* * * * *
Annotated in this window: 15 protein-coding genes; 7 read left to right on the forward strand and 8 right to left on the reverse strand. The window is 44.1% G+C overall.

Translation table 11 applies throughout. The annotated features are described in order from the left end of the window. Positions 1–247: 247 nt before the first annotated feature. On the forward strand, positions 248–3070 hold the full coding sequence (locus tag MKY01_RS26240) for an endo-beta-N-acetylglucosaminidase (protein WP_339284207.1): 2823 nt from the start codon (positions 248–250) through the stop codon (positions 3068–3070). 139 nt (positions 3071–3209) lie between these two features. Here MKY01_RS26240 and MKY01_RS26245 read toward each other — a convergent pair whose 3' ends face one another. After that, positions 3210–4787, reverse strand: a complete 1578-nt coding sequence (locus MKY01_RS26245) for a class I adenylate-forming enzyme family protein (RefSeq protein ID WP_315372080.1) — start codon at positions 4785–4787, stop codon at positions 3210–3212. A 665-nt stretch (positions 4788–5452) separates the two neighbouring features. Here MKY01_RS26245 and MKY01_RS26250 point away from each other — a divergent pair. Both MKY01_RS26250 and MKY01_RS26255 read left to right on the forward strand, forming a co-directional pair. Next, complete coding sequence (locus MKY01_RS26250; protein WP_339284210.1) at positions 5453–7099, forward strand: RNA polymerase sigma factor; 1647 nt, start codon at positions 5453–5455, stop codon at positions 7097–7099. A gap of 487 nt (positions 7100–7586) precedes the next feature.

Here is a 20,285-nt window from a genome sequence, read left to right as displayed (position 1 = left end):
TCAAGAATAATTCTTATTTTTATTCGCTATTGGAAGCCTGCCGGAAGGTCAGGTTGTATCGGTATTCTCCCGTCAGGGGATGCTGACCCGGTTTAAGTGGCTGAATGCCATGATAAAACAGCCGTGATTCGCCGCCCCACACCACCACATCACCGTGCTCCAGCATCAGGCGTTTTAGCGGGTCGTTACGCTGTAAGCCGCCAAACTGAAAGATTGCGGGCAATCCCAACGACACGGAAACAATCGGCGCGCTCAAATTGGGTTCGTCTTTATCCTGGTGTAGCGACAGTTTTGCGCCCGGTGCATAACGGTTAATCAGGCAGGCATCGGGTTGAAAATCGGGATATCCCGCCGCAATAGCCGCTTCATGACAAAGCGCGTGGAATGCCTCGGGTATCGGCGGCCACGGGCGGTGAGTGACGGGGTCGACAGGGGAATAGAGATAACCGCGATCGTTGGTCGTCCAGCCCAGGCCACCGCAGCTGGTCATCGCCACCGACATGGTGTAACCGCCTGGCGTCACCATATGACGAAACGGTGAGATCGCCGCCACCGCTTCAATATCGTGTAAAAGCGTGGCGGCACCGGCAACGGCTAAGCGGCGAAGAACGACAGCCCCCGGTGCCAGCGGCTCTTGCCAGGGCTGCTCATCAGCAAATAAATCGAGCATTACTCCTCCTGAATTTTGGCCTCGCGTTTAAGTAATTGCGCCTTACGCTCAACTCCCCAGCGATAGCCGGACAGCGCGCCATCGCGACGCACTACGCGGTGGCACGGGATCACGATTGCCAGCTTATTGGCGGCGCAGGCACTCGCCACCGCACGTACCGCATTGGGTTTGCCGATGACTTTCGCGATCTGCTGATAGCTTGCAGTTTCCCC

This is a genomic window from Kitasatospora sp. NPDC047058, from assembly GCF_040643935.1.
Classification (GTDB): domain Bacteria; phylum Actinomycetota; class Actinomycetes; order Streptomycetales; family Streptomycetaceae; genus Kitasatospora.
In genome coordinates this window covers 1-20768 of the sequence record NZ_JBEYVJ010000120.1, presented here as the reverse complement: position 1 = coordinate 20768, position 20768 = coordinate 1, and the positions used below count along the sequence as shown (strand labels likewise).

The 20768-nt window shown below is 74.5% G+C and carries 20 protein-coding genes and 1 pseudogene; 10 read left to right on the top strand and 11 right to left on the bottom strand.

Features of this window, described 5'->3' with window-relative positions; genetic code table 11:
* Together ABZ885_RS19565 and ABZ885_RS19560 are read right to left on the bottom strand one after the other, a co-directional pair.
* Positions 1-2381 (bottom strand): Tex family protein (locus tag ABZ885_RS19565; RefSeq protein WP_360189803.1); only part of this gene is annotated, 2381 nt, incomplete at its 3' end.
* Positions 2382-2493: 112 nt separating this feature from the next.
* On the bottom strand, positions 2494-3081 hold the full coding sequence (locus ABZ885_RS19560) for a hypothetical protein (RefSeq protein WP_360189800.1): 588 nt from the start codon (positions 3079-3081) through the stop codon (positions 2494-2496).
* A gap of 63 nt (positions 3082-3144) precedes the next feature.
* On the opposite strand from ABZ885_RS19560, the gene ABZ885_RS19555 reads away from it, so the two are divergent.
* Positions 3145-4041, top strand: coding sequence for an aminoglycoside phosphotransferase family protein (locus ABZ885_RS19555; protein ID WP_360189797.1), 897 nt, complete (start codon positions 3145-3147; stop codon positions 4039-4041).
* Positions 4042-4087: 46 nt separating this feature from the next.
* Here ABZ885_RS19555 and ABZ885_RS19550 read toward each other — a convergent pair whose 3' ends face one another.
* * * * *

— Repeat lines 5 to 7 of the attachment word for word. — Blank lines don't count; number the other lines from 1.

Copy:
This is a genomic window from Kitasatospora sp. NPDC047058, from assembly GCF_040643935.1.
Classification (GTDB): domain Bacteria; phylum Actinomycetota; class Actinomycetes; order Streptomycetales; family Streptomycetaceae; genus Kitasatospora.
In genome coordinates this window covers 1-20768 of the sequence record NZ_JBEYVJ010000120.1, presented here as the reverse complement: position 1 = coordinate 20768, position 20768 = coordinate 1, and the positions used below count along the sequence as shown (strand labels likewise).